Practical example
Figure 11 Measurement of an IC 02 application with a simulated on-board power system. Limit value violation of 24 dB at 120 MHz. Cause: E-field coupled out of a trace connected to the IC 02

Figure 11 summarises the results of a measurement on vehicle components. The limit value violation of 24 dB occurs at 120 MHz due to an E-field. This problem was not discovered until the development sample was tested. A measurement of the open-circuit voltage Ul(f) of the IC pin as one of the IC EMC parameters reveals the cause.

Figure 12 Open-circuit voltage measurement on IC 02 in 3D and 2D

Exceptionally high voltages (approx. 80 dBµV at 120 MHz) were measured on the IC pins for the crystal oscillator in a 40 MHz grid (shown in black in Figure 12).

All lines and metal parts connected to these pins emit an electric field as described under Item 1 of the physical mechanisms. The electric field is exceptionally strong and causes the PCB and the cable harness to vibrate electrically.

This means that the field is coupled out via:

  • the bonding wires and lead frame of the IC pins that lead to the crystal oscillator,
  • the 15 mm PCB traces from the IC to the crystal oscillator,
  • the crystal oscillator housing and crystal oscillator wiring 3 x 0603 SMD components.

A suitable remedy in this case is to reduce the surface of these metal parts, i.e. to shorten the traces and embed them in GND, to use smaller crystal oscillator housings. However, these counter-measures are not sufficient in our example. The open-circuit voltage Ul (f) of the pin is so high that the metal surface of the bond wire and lead frame is large enough to cause a limit value violation during the component measurement. Filter capacitors cannot be used to reduce the voltage on the crystal oscillator. An E-field shielding directly above the IC can be used as a final remedy. Figure 13 shows the positive results achieved thanks to these counter-measures. The limit values are met.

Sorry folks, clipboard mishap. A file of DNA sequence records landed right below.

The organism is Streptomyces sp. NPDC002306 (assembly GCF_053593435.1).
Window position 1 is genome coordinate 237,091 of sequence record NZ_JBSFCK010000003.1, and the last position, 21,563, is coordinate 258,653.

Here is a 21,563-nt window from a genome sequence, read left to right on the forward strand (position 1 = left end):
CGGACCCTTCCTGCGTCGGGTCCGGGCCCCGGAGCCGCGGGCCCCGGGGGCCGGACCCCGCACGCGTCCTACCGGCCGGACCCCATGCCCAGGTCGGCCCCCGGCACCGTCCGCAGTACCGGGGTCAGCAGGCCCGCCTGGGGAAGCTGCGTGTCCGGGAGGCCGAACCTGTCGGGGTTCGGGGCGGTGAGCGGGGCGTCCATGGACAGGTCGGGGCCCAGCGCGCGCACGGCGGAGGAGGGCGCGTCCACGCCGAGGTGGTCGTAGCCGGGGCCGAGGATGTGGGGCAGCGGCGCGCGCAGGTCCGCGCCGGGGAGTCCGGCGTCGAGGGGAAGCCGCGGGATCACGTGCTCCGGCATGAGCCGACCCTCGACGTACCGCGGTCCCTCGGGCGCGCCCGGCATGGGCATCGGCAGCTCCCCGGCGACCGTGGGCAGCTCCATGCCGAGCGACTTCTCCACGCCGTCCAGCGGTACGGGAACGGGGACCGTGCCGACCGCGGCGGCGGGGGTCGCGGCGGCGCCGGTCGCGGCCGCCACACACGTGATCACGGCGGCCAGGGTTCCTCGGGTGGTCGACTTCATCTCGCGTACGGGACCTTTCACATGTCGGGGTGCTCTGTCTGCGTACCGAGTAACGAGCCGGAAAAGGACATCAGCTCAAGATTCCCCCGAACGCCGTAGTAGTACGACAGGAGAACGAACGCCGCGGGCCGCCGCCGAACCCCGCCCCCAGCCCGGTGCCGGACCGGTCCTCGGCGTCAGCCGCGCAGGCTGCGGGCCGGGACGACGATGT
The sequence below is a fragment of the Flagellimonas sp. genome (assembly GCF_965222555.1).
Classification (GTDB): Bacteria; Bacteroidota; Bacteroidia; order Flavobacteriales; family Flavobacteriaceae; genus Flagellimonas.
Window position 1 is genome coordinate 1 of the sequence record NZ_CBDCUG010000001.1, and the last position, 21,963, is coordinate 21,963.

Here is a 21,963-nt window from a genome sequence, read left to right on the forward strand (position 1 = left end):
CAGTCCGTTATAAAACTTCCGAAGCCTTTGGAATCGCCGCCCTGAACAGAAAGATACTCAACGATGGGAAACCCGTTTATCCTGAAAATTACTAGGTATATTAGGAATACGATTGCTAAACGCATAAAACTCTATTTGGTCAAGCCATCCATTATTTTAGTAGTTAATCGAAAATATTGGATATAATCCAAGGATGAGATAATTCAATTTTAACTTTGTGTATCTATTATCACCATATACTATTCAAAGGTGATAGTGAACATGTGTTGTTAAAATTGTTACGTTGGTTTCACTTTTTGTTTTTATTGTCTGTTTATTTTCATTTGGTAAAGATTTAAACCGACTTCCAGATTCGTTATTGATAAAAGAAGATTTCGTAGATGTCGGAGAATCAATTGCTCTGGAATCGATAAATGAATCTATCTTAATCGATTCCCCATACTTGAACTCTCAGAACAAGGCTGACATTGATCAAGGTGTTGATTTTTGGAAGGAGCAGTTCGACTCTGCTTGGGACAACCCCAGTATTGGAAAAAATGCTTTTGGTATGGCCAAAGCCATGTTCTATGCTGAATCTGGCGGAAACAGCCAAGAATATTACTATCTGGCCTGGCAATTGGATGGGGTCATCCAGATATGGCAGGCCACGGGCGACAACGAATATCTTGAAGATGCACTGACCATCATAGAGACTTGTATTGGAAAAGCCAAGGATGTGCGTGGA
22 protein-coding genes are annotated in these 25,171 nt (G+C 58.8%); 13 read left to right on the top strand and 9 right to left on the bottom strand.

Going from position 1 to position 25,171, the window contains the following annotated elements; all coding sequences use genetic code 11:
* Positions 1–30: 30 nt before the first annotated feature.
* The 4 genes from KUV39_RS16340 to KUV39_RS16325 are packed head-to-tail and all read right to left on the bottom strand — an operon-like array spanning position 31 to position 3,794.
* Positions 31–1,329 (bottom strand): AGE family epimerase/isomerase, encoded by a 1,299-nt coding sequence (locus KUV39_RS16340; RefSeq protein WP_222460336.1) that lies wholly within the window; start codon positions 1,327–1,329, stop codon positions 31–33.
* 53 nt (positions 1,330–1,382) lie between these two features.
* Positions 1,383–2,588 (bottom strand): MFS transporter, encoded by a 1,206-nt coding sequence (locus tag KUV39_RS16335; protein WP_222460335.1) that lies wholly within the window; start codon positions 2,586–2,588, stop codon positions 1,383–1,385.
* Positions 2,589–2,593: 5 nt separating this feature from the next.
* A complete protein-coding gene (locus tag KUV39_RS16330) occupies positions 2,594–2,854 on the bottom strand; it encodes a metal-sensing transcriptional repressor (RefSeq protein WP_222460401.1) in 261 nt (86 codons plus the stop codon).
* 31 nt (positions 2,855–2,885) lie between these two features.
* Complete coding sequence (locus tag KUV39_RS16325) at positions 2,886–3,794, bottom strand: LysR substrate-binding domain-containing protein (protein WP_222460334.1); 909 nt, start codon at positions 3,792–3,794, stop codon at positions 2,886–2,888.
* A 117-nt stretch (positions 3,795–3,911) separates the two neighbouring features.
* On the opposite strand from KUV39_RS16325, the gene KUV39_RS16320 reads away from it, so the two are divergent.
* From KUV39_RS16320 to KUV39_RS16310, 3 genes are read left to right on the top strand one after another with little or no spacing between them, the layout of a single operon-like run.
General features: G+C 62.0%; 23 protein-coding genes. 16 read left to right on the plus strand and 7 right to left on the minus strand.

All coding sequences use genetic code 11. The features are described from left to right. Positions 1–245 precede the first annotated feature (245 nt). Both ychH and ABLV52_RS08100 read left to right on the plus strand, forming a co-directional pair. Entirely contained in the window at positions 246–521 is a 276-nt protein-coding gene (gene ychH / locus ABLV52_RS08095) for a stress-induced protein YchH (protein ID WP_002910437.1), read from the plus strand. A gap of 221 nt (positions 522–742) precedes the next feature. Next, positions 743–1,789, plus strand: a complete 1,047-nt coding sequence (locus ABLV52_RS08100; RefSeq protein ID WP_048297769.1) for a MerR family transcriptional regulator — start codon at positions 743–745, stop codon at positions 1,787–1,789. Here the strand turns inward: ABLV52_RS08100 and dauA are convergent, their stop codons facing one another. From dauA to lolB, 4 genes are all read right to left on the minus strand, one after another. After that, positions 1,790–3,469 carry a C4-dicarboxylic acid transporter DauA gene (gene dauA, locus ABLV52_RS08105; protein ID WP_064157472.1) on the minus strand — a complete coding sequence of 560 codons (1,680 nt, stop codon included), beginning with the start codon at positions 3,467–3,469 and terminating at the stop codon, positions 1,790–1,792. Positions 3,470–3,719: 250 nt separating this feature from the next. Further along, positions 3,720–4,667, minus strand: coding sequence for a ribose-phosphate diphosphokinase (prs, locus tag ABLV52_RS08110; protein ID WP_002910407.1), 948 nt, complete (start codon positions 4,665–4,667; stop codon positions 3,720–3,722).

Figure 13 Verification measurement after the counter-measure was taken: the IC 02 shielding prevents E-field from being coupled out.

The EMC characteristics of ICs can already be determined today. It is useful if values obtained are entered in product data sheets. This information allows the developer to already plan EMC measures that are necessary for the PCB during the development process, so that in principle they can use any IC.

Test methods to determine the IC EMC parameters enable the IC manufacturer to develop ICs more efficiently.

Due to the continued miniaturisation of modules and the high number of very complex electronic devices, the EMC assessment of ICs is a valuable prerequisite for the future development of electronic devices.

The use of IC EMC parameters will also have a positive effect on the development of the Internet of Things.

Article is also published on the website of interferenctechnology